photograph by Colleen Kelley
Bamboula, a Late Bronze Age city on Cyprus, was once a prosperous international trading center whose most-prized product may have been copper. These are among recent discoveries by a University of Cincinnati archaeological team led by Gisela Walberg, professor of Aegean prehistory.
"Analyses of metal objects in circulation during the 13th century have indicated that Cypriot copper was traded far beyond the island," Walberg notes, "and this copper must have come from the Troodos foothills (near Bamboula). The UC team previously found copper slag in a Late Bronze Age tomb there."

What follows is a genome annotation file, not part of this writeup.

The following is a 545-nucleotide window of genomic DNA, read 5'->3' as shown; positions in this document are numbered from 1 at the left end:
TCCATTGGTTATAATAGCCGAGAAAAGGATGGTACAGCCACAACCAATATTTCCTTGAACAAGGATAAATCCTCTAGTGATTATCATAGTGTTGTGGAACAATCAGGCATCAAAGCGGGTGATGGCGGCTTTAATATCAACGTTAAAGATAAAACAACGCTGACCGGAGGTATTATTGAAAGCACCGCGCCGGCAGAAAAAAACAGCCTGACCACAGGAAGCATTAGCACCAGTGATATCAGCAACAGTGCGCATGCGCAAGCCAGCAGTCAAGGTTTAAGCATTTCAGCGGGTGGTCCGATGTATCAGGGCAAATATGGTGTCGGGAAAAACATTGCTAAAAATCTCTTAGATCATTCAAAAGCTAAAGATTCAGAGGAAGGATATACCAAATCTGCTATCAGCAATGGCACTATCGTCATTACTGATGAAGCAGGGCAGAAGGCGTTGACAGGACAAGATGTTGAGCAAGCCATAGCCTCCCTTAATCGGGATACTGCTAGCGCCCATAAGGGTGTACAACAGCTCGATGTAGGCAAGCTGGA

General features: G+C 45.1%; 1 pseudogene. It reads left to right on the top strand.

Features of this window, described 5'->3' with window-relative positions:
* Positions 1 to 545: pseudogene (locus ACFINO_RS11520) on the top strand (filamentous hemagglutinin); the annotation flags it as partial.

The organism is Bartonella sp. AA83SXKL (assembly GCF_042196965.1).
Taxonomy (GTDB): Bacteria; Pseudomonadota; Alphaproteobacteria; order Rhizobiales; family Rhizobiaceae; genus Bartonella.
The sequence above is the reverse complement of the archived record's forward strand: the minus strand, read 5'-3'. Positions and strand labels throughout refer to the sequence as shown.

The UC site, Episkopi-Bamboula, examines one of four coastal urban centers built around 1500-1050 B.C. Situated on a low hill at the mouth of the Kouris River, the city could have sent various raw materials to the coast by water.
Among significant "finds" last year, Walberg says, were remnants of heavy fortification walls, which would have afforded considerable protection if the city were under attack. The team also discovered a hidden spring-fed cistern within the city's fortified border.
The university's archaeological team found a sequence of six floors that represent separate phases of Bamboula's history, all within one hillside last summer. Artifacts found near the sequence, the hidden cistern, an early Roman well and excavation trenches are still being studied by UC's experts.